• Appreciation

 

The disciplines taught in PYP are:

Languages
Language plays a vital role in the construction of meaning. It empowers the learner and provides an intellectual framework to support conceptual development and critical thinking. In the PYP, it is recognized that the teaching of language should be in response to the previous experience, needs, and interests of the student since fragmenting learning into the acquisition of isolated skill sets can create difficulties for learners. Learners’ needs are best served when they have opportunities to engage in learning within meaningful contexts, rather than being presented with the learning of language as an incremental series of skills to be acquired.


Language strands
Oral language, visual language, and written language are learned in a balanced way across and throughout the curriculum. Each strand is an integral component of language learning.
• The languages of instruction are English and Arabic or French and Arabic.
• Second Language is taught as a foreign language from the age of 7.
 

Math
It is important that learners acquire mathematical understandings by constructing their own meaning through ever-increasing levels of abstraction, starting with exploring their own personal experiences, understandings, and knowledge. Additionally, it is fundamental to the philosophy of the PYP that since it is to be used in real-life situations; mathematics needs to be taught in relevant, realistic contexts, rather than by attempting to impart a fixed body of knowledge directly to students. How children learn mathematics can be described using the following strands:
• Numbers
• Data Handling
• Shapes and Space
• Measurement
• Pattern and Function

 

Science
Science is used to provide explanations and models of behavior for phenomena and objects around us. It is also used to investigate the interrelationships between the biological, chemical and physical worlds. The science component of the curriculum is considered to be driven by concepts and skills rather than by content. Science is viewed as a way of thinking and as a process that strives for balance between the construction of meaning and the acquisition of knowledge and skills. It is taught under the following strands:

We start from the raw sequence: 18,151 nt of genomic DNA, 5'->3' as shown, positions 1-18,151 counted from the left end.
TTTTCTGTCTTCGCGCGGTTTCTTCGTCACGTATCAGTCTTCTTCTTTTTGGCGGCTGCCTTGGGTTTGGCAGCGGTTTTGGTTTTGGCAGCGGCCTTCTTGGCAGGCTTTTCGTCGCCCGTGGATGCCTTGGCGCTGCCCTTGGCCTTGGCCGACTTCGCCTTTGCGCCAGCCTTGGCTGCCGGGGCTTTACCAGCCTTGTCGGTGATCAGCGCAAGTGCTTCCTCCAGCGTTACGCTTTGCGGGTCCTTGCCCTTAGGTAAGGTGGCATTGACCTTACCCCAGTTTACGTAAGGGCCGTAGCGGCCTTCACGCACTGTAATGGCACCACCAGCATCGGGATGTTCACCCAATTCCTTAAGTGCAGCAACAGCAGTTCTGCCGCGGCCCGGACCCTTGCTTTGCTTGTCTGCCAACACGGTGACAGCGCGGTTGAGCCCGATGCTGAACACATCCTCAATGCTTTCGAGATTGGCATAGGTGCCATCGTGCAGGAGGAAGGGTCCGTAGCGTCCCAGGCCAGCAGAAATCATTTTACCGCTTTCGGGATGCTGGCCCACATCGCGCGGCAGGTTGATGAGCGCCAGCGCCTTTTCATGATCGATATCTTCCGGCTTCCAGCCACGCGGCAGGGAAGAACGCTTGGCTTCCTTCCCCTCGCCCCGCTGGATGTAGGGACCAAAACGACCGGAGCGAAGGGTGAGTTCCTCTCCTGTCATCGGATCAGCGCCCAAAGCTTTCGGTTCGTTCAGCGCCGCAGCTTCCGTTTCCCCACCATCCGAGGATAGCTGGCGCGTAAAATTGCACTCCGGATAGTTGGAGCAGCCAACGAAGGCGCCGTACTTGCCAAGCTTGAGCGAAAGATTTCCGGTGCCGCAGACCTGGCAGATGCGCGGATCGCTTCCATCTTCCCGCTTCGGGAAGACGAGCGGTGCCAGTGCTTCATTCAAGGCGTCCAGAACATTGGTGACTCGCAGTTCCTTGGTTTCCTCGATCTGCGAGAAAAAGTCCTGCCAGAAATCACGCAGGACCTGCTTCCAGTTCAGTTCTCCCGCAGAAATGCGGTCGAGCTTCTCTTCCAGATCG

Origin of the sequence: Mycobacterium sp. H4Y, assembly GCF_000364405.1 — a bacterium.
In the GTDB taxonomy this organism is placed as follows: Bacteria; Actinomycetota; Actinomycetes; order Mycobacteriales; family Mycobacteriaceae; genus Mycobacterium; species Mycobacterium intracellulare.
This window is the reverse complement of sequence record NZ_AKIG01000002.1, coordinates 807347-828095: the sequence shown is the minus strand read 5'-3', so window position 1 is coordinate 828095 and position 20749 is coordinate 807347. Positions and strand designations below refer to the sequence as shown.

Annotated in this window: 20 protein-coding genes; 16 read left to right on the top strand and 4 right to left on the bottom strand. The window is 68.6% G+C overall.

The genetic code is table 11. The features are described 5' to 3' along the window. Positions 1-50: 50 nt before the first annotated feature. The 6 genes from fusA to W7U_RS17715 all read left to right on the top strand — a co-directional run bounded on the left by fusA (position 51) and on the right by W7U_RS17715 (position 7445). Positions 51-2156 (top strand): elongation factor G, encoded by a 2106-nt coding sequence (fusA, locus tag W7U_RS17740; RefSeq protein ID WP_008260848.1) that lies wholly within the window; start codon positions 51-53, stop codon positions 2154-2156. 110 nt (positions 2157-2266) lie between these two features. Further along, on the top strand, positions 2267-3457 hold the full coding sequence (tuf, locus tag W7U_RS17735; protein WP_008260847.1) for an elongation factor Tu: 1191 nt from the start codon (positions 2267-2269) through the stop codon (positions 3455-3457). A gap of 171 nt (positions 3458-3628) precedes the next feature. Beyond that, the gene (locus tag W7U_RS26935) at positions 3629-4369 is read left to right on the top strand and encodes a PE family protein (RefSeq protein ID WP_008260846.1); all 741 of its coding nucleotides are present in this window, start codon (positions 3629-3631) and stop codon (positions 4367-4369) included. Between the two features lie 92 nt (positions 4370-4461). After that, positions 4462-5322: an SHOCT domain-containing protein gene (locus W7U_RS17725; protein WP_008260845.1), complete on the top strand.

• Living Things
• Materials and Matter
• Forces and Energy
• Earth and Space

 

Social studies
Decisions about content in social studies are dependent on the school’s location, context and curriculum requirements. The school relates the social studies content to significant and universal concepts common to all societies, times and places. Social studies teaching and learning takes place within the program of inquiry under the following strands:
• Human systems and economic activities
• Social organization and culture
• Continuity and change through time
• Human and natural environments
• Resources and the environment
 


Arts
Arts, including visual arts, music, drama, and dance engage students in creative processes through which they explore and experiment in a continual cycle of action and reflection. Such creative processes are seen by the PYP as the driving force of learning through inquiry. From an early age, students have the opportunity to develop genuine interests, to give careful consideration to their work, and to become self-critical and reflective. Reflecting on and evaluating their own work and the work of others is vital and empowers students to take intellectual risks. Exposure to and experience with arts opens doors to questions about life and learning. The process of making and appreciating arts is gratifying and will encourage students to continue creating throughout their lives. Arts are taught under the following strands:
• Responding
• Creating
 


Personal, Social and Physical Education
PSPE is an integral part of students’ everyday life at school and at home. It is an essential part of the curriculum and, as students engage with it across and between the subject areas, they come to a deeper understanding of its relevance and applicability in their everyday lives. Appropriate attitudes and behaviours are also modeled within the school community. Students learn best when the learning experiences they engage with provide them with the motivation to achieve their personal goals. PSPE promotes transdisciplinary learning through the transdisciplinary themes, the learner profile and the essential elements of the programme. Personal, Social, and Physical Education are taught under the following strands:

• Identity
• Active Living
• Interactions

 

REFERENCE
International Baccalaureate Organization. 2010. Primary Years Progamme, Making the PYP Happen: A curriculum framework for international primary education.